Across the latest 20 years, I saw often outsourcing from humans to humans used sometimes just as a temporary expedient to - the issue was often just reducing costs but being unable to intervene directly: externalization (i.e. putting a bit of your organization outside your perimeter), more than outsourcing (i.e. removing something of your own and replacing it with something offered to you and others by an external supplier, often specialized in few processes or systems or services).

Sometimes "externalization" was a practical method to streamline activities, by transferring processes, systems, people to a third party.

Then, this third party, for a price, would optimize and (if feasible) find way to "scale up" the service (e.g. by finding other customers)- while leaving outputs initially unaffected (be they product or services).

Then, you could either wait few "rounds of evolution", and choose to keep the process/system outside, or decide to reverse your choice- often, at least with an optimization of resources, if not outright improvements.

Why? It is not just an issue of corporate politics.

Sometimes, it is quite complex to improve a product or service whose delivery is interconnected with all the other processes in your organization- you are mixing purpose and context, and anything seems to be intertwined within a Gordian knot.

When moved outside, moreover if it has to be delivered also to third parties, the product or service has to clarify its compulsory "knowledge interfaces", and remove what is not really needed, also because now cannot anymore assume that all the organization is there.

As an example (I used it in the past in books and articles- so, in the magazine I will re-add the link to the source): I remember an article on how a Chinese company acquired from a French company a production line.

Initially, the production line used robots.

After a while, the Chinese company removed the robots and re-introduced people.

There was some sneering in the West, at the "blatant" (in reality, apparent) Chinese inability to manage complex technologies.

The same "noises" with a whiff of racism that as a kid I remember hearing about Japanese "transistors", only to be converted into something else in the late 1980s, when Japanese companies were the first to release innovative products in multiple categories.

Later, the Chinese company introduced new robots.

The rationale? The old ones were to be continuously tuned, and assumed a set of processes that did not interest the company.

So, after using people for a while, and altering processes (people are often more easily "reconfigured" on operations than either software or machines), once they were optimized for the company's purposes, new robots were introduced to implement the new approach.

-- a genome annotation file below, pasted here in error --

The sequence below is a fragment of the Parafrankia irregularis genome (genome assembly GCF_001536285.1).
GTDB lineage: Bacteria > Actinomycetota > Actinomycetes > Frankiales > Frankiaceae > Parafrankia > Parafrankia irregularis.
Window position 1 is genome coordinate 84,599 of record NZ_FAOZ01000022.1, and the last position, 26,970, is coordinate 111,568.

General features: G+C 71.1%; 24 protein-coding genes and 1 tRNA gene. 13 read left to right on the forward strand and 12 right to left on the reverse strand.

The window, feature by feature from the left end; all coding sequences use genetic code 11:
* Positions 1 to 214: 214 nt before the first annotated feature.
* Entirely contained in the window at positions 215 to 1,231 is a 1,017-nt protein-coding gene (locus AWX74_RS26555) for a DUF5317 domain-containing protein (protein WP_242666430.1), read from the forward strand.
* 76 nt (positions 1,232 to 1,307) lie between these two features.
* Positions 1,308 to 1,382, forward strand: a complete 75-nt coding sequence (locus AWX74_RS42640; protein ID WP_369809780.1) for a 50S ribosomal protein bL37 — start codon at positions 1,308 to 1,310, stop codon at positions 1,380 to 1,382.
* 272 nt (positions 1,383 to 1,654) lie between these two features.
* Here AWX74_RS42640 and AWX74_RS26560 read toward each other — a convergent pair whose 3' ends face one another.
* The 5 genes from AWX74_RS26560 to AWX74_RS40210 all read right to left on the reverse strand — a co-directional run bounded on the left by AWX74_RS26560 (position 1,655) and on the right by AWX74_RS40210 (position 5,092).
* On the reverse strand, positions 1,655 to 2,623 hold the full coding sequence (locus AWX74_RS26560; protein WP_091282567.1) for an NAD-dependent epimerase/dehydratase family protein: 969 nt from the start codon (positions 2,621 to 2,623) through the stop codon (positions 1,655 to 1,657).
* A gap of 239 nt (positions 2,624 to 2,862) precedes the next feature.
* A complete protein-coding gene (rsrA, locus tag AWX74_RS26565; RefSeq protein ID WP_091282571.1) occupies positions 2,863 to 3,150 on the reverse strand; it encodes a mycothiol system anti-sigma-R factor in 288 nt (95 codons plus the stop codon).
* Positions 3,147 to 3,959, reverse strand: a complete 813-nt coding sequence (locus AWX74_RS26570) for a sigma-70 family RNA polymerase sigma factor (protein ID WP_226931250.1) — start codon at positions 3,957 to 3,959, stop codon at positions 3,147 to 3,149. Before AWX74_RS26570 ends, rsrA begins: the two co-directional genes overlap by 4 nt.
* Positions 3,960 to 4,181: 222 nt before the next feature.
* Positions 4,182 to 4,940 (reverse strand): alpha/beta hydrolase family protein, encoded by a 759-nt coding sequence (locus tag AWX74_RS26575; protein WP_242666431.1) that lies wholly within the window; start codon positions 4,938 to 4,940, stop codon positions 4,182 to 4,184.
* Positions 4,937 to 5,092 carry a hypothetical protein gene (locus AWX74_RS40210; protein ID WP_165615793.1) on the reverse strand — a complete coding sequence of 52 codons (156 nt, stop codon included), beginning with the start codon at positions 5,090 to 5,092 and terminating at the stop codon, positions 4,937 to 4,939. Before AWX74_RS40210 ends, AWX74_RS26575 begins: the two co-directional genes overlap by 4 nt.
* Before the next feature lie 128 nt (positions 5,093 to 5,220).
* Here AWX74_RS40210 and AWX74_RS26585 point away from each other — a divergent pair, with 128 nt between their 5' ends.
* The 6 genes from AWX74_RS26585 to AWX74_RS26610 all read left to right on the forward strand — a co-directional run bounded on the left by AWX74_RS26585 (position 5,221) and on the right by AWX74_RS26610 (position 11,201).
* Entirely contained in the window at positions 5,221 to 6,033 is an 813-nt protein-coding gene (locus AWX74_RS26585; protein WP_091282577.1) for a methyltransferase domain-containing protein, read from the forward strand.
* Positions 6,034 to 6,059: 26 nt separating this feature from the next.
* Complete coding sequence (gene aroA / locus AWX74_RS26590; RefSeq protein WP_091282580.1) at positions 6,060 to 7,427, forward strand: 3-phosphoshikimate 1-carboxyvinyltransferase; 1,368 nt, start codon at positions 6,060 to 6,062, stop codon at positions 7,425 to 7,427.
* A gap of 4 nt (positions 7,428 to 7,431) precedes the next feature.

And this what you could do when you internalize again something that you externalized (with real outsourcing, it is different- and you would end up having to re-invent the wheel).

On the way back, you get a set of processes/systems/products/services that does only what is needed now, and with just the interfaces (and people) required.

It might be that you would then need to adapt before re-integrating.

Obviously, then, the point is evolving "organicallly" with the other parts of the organization.

But that worked until the last decade.

I will further develop the discussion at the end of the month, but just consider few points.

Nowadays, when you outsource, it might well be that at first your supplier will keep everything "as is".

But as most contracts include a "cost reduction" clause while keeping the product/service unchanged, in the past suppliers would intervene on volumes, or internal costs.

Today, it is often on the table another, smarter option: convert knowledge into representation of knowledge, and automate, often using approaches such as machine learning to improve operations while lowering the cost.

When you obtain the same results at a lower cost by using technology, it is only natural to be willing to keep doing so, isn't it?

In the end, would you not let technology propose improvements that, once accepted, would become the new "baseline" upon which further improvements will be carried out?

And do not most of the current applications of technologies such as artificial intelligence (including machine learning) lack an ability that any human will have, i.e. common sense?

And do not they lack also the ability to explain how they reached a solution, and which patterns were followed, which were discarded, and how the two affected each other?

If you were to internalize again what you externalized, you would probably obtain the final result, but that would not necessarily bring back into your organization the "degrees of freedom" provided by knowledge of critical junctures- i.e. your ability to evolve would be only apparent.

When I refer to "externalization", within our current organizational scenario, there is a further element worth considering.

Most organizations of the future will be not only "flatter", as many approval and knowledge-transfer/workflow processes will be automated, instead of having scores of employees e.g. moving object from A to B or moving documents from A to B after reading and signing to confirm that everything is in order.

Those organizations will also need to be more flexible, more resilient, and able to rearrange some patterns in either supply chain or organizational structure as required by e.g. increasingly "within the corporate walls" impacts of regulations.

On this last point, you can also read what I wrote in 2005 on e-government trends (see robertolofaro.com/bfm2013, the last two chapters), and the material linked to "data-centric business" that I enclosed within the introductory pages of my book on GDPR published in June 2018 (see robertolofaro.com/gdpr).

For the time being, this is all.

As in cloud atlas, it will all converge...at the end of the month.

Tomorrow, an article in Italian.